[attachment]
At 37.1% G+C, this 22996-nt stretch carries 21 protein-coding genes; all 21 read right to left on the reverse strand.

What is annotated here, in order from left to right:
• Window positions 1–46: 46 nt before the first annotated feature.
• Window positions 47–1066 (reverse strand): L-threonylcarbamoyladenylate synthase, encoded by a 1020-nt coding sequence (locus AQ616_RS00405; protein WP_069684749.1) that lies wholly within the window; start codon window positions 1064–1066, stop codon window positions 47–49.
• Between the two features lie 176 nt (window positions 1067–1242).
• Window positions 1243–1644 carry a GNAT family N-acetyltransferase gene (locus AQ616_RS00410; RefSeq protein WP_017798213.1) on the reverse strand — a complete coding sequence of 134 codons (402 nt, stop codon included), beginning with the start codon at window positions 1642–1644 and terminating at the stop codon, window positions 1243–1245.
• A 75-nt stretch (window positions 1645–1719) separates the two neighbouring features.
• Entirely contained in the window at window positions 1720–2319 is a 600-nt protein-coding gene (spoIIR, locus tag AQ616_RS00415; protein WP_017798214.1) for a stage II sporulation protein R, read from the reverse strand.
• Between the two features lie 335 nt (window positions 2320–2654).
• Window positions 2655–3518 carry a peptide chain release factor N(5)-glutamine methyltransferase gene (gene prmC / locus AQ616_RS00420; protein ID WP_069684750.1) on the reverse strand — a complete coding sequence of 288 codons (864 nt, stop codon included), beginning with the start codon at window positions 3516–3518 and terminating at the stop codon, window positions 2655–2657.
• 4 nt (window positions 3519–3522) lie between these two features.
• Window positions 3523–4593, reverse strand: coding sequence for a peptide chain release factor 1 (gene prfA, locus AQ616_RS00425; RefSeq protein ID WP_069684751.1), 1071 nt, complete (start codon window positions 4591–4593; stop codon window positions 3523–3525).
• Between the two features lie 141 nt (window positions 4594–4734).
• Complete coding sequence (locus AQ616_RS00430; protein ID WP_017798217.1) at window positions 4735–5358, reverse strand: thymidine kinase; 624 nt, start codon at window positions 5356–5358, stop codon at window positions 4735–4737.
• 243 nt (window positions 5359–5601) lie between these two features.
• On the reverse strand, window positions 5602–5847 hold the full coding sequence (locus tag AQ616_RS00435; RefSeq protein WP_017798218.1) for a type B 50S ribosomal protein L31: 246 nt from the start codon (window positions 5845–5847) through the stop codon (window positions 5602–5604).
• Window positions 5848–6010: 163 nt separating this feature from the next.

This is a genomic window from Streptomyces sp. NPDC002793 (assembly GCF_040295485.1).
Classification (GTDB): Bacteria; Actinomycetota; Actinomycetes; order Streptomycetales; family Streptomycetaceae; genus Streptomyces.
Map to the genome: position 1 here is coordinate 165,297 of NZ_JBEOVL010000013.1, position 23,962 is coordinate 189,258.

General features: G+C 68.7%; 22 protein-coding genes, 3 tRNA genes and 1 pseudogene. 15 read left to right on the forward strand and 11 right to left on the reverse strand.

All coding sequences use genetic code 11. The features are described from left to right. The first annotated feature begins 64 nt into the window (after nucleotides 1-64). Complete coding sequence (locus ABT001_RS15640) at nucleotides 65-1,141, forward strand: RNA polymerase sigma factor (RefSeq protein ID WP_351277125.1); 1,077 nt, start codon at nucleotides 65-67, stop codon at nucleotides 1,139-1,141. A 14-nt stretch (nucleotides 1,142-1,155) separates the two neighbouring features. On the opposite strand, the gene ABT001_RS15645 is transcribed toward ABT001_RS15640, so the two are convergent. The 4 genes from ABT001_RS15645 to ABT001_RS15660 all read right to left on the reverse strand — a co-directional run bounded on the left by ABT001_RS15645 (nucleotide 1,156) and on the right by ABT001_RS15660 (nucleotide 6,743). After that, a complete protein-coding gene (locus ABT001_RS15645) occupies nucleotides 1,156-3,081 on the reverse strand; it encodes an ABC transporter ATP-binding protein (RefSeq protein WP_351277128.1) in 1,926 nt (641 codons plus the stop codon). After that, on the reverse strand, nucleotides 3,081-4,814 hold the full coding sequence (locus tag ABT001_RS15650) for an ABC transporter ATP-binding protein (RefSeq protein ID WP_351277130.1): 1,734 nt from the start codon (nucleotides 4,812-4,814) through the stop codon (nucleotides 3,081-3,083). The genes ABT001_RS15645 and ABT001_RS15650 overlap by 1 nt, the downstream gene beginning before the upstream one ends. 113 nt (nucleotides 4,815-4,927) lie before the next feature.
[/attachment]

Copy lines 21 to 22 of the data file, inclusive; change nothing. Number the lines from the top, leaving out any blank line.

General features: G+C 68.7%; 22 protein-coding genes, 3 tRNA genes and 1 pseudogene. 15 read left to right on the forward strand and 11 right to left on the reverse strand.

All coding sequences use genetic code 11. The features are described from left to right. The first annotated feature begins 64 nt into the window (after nucleotides 1-64). Complete coding sequence (locus ABT001_RS15640) at nucleotides 65-1,141, forward strand: RNA polymerase sigma factor (RefSeq protein ID WP_351277125.1); 1,077 nt, start codon at nucleotides 65-67, stop codon at nucleotides 1,139-1,141. A 14-nt stretch (nucleotides 1,142-1,155) separates the two neighbouring features. On the opposite strand, the gene ABT001_RS15645 is transcribed toward ABT001_RS15640, so the two are convergent. The 4 genes from ABT001_RS15645 to ABT001_RS15660 all read right to left on the reverse strand — a co-directional run bounded on the left by ABT001_RS15645 (nucleotide 1,156) and on the right by ABT001_RS15660 (nucleotide 6,743). After that, a complete protein-coding gene (locus ABT001_RS15645) occupies nucleotides 1,156-3,081 on the reverse strand; it encodes an ABC transporter ATP-binding protein (RefSeq protein WP_351277128.1) in 1,926 nt (641 codons plus the stop codon). After that, on the reverse strand, nucleotides 3,081-4,814 hold the full coding sequence (locus tag ABT001_RS15650) for an ABC transporter ATP-binding protein (RefSeq protein ID WP_351277130.1): 1,734 nt from the start codon (nucleotides 4,812-4,814) through the stop codon (nucleotides 3,081-3,083). The genes ABT001_RS15645 and ABT001_RS15650 overlap by 1 nt, the downstream gene beginning before the upstream one ends. 113 nt (nucleotides 4,815-4,927) lie before the next feature.